Marcia Brown Mintz

Marcia Brown Mintz

Senior Advisor

CFAR encourages our academic colleagues to see leadership transition opportunities from the perspectives of the rising leaders as well as of the broader organization and to tie these opportunities to strategic goals and campus culture.

Before the start of each academic year, thousands of faculty take up new positions as deans, a transition that brings complicated shifts in focus, responsibilities, and professional identity. Whether hired from outside the institution or appointed from within the ranks, new deans can benefit from well-designed and rich orientation programs and ongoing leadership development experiences that help senior academic leaders grow into their new roles. At CFAR, we encourage these leadership transition opportunities to be seen from the perspectives of the rising leaders as well as of the broader organization and to tie these programs to strategic goals and campus culture.

Deans and other senior academic leaders are essential to the success of their college or university. Their influence extends within, across, and beyond the academic units which they lead, and they ensure the alignment of unit-level work with the overall academic strategy and work of the provost and president. Appreciation of this expansive leadership role highlights the importance of comprehensive orientation programming for newly appointed academic leaders to support the transition into new roles as well as the continuation of leadership development.

There are a few principles and components for designing orientation and leadership development programs—distinguished by customization, integration, and continuity—that attend to the characteristics of the individuals, the leadership teams, and the institution’s own setting. These programs sustain deans and other academic leaders, individually and as team members, through structured learning experiences and guided reflection over an extended period as participants mature as leaders, acquire greater influence in their roles, and gain and put into practice new insights.

Programming. Activities for new deans and academic leaders can be organized in two complementary programs, with distinct streams of activities and goals and with content tailored to participants’ experiences in the context of the organization’s situation and culture:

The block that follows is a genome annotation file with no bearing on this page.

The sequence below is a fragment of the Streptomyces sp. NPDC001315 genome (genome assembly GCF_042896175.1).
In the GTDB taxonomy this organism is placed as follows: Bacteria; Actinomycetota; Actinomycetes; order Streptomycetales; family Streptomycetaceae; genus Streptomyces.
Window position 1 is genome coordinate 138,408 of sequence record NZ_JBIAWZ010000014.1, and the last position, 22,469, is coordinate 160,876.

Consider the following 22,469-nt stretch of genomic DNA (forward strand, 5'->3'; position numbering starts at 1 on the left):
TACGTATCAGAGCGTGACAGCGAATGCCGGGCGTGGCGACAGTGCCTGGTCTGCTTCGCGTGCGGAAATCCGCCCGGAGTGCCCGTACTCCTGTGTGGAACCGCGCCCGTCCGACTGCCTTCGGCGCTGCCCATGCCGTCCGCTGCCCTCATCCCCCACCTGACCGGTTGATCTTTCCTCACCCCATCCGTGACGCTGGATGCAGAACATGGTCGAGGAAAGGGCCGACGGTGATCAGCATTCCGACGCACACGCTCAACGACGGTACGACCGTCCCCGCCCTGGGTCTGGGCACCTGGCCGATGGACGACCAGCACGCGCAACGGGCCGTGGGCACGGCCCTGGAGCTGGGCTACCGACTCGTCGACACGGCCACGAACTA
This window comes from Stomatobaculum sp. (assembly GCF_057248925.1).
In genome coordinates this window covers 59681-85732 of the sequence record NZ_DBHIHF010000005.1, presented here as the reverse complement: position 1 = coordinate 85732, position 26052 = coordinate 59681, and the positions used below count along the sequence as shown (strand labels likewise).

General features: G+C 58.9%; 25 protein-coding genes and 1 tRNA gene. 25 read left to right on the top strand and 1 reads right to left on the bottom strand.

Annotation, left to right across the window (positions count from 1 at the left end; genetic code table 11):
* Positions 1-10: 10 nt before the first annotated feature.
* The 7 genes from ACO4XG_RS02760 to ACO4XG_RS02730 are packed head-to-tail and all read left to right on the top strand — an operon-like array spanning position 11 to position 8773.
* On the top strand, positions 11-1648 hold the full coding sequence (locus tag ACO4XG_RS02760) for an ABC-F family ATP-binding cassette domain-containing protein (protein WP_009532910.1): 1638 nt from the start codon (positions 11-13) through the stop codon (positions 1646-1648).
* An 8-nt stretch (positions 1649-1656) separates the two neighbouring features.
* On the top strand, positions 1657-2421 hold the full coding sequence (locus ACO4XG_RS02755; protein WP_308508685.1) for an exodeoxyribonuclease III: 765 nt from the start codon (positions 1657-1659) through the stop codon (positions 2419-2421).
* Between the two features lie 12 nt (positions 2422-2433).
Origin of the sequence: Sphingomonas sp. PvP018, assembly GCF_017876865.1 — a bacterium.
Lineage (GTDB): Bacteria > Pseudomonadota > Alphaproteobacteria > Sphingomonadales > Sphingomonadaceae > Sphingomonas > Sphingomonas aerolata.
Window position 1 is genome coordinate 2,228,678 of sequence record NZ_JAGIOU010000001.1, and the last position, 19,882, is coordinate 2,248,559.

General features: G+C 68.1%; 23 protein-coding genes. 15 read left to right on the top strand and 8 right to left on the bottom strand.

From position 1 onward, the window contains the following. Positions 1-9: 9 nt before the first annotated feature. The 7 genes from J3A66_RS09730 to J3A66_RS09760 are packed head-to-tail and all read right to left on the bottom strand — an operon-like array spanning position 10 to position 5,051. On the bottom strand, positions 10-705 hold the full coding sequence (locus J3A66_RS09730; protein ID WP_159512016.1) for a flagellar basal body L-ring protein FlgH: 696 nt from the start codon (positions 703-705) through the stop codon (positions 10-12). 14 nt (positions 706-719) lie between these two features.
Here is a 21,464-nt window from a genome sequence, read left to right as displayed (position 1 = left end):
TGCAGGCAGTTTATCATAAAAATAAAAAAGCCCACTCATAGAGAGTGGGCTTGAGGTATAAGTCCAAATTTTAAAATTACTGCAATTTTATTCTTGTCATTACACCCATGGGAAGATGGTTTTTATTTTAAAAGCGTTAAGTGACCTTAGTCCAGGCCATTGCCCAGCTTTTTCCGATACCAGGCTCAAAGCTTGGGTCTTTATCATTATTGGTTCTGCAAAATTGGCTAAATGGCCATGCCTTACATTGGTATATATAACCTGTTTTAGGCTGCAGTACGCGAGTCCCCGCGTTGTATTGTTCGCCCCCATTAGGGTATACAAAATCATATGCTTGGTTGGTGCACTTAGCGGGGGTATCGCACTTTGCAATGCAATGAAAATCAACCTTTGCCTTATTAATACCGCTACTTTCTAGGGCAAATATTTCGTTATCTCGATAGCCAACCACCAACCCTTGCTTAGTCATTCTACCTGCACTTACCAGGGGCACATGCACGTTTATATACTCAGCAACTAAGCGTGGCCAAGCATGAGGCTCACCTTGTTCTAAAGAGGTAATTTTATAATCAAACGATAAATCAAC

Orientation with a focus on the college or university
Ongoing leadership development

It can be helpful to design these programs with three features in mind:

  • Recognize orientation as an opportunity to begin the important process of internalizing the institution’s unique history; culture and strategy; and the system of its local, regional, and global relationships.
  • Conceive of a continuum of learning and organizational development extending from the initial transition into position through maturing leadership and eventually succession.
  • Support partnerships among the deans and other leaders to enrich their individual and collective leadership capacities and to leverage individual strengths, expertise, and perspectives for the benefit of all.

For example, at the institutional level, orientation can be designed to cover key introductions, institutional context, and encounters relevant to the first year in a new position, organized in seven categories:

At the school or unit level, orientation can include structured meetings with associate deans, department chairs, program heads, and other groups appropriate to the academic unit, along with introductions to the faculty, staff, and students. These initial interactions pave the way for later listening tours.

Across the academic units, other deans and senior colleagues can provide additional institutional context and support through regularly scheduled meetings and building of professional relationships among the group of colleagues.

More broadly, introductions can be arranged with those representing key external relationships. These might be facilitated by the provost’s or president’s offices, faculty colleagues, and professional colleagues and partners in the government, civic, and business communities.

Orientation can also organically extend into a longer-term leadership development program. The program can be distinguished by its content, format, and coordinated design tailored for the individuals, the leadership team, and the institution. It can draw on several learning modalities, in-person and virtual (synchronous and asynchronous):

A leadership development program’s content can be customized to include a relevant selection of topics on institutional strategy, leading high-performing teams, program development, working across boundaries, and understanding culture and leading change, among others. The programming can be integrated as applicable with the academic strategy and the academic units’ operations and priorities. A continuing program of leadership development activity presents the opportunity to implement program evaluation, and participants can arrange individualized development plans and ongoing feedback through professional coaching.

There are a number of highly regarded off-site workshops and executive education programs offered through professional associations and business schools that complement and can be incorporated as elements of the programs outlined here. However, the continuity, individualized attention, and integration with the college or university’s own culture, setting, and priorities are all defining features of distinctive on-campus leadership programs that no off-site offering can replicate.